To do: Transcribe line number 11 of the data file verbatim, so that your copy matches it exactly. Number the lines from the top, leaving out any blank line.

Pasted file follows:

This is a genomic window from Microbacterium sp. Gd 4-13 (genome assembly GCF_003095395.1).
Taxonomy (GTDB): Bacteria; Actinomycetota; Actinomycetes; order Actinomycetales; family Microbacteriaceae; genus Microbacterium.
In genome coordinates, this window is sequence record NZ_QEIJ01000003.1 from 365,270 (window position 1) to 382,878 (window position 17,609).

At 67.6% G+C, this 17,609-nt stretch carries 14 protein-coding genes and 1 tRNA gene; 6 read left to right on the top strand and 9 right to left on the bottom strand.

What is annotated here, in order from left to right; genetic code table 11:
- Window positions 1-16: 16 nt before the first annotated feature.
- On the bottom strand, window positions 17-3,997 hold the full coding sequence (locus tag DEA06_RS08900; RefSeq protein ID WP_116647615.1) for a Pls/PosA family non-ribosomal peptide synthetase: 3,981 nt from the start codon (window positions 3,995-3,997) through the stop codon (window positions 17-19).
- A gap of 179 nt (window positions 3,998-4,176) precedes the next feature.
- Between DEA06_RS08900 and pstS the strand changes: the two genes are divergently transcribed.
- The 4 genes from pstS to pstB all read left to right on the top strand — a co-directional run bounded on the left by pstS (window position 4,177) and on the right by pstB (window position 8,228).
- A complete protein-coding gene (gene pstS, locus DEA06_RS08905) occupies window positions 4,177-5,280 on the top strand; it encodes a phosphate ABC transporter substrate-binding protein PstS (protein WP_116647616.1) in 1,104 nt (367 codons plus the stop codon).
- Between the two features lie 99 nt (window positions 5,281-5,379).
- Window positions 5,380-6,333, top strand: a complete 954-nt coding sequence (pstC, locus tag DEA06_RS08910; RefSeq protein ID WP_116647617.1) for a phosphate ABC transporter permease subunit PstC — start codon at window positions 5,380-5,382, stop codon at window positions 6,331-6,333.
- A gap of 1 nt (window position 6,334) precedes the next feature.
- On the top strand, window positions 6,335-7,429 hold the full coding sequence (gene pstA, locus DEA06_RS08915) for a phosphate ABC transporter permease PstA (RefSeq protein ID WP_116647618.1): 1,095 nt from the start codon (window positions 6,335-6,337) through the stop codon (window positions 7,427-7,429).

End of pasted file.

- A complete protein-coding gene (gene pstS, locus DEA06_RS08905) occupies window positions 4,177-5,280 on the top strand; it encodes a phosphate ABC transporter substrate-binding protein PstS (protein WP_116647616.1) in 1,104 nt (367 codons plus the stop codon).